This article describes 5 reasons why projects are always delivered late: bad multi-tasking, Parkinson´s law, the student syndrome, task dependency and project management math where 2+2=5 (Elder, 2006).
Delays result from bad multitasking, because we must switch between jobs, not finishing a task as soon as it is started, resulting in longer lead times for all tasks. Every time we switch between tasks, we take time to remember what we were doing, and what the next step is.
Parkinson´s law states, that the amount of work will fill the time available, which means that, even when we could deliver a task early, we will use up the safety buffer we had and still deliver the task at the deadline (if not later).
Parkinson´s law is linked to the student syndrome, where we procrastinate the task as long as possible before we start working on it. When we estimate a task to take five days and we add 3 days as a safety buffer, chances are we only start to work on the task at day 4, using up the safety buffer before we even start.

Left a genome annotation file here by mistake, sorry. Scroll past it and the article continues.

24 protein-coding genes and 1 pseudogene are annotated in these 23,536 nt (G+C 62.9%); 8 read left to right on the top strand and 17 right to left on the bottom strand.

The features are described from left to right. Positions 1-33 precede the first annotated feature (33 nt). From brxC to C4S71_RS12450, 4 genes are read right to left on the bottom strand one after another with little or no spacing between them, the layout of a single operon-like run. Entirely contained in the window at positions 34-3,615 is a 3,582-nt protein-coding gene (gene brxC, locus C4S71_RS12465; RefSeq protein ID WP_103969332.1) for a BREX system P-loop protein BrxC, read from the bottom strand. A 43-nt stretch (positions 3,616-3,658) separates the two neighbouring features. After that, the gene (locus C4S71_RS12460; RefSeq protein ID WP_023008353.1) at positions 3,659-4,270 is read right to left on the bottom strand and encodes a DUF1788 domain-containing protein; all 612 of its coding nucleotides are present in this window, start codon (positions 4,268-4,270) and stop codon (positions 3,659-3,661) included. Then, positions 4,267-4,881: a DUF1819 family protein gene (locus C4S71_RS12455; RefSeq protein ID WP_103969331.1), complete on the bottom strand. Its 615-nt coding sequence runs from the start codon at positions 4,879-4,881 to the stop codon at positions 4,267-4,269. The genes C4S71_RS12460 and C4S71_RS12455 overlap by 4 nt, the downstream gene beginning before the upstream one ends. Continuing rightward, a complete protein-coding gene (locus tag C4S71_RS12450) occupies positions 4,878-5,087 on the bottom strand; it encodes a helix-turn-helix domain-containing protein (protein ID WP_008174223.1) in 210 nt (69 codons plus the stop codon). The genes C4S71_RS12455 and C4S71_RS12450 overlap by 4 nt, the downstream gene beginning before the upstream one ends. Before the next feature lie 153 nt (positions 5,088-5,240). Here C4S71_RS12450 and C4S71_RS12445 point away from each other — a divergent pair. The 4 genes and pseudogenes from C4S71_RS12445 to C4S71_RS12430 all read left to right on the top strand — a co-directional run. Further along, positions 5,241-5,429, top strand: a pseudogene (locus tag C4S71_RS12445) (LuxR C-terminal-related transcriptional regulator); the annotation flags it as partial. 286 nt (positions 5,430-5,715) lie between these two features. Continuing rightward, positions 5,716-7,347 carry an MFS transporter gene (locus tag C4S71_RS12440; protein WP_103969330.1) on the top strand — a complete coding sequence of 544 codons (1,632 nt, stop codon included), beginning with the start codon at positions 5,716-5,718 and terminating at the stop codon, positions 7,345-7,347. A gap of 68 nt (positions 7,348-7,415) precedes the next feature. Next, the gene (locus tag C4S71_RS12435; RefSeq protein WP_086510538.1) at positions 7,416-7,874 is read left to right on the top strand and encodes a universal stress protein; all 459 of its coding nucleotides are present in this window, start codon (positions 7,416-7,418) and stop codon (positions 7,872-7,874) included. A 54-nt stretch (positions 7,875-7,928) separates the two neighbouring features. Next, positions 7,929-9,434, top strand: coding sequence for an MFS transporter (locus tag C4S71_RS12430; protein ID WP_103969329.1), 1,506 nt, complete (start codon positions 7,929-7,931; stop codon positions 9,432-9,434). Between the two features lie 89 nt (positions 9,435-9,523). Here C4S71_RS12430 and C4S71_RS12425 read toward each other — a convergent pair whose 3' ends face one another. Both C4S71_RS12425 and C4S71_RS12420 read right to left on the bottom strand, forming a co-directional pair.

Task dependency influences the delivery of a project in a way that one early task in the critical path of a project does not influence the project completion date, but one late one probably will.
Finally, there is the 2+2=5 rule, which states that when two people perform two sequential tasks that both take 2 days, the sum of tasks takes longer than the sum of the durations. The hand-over of the tasks, short discussion, preparation of the second person before starting on the task delay the task.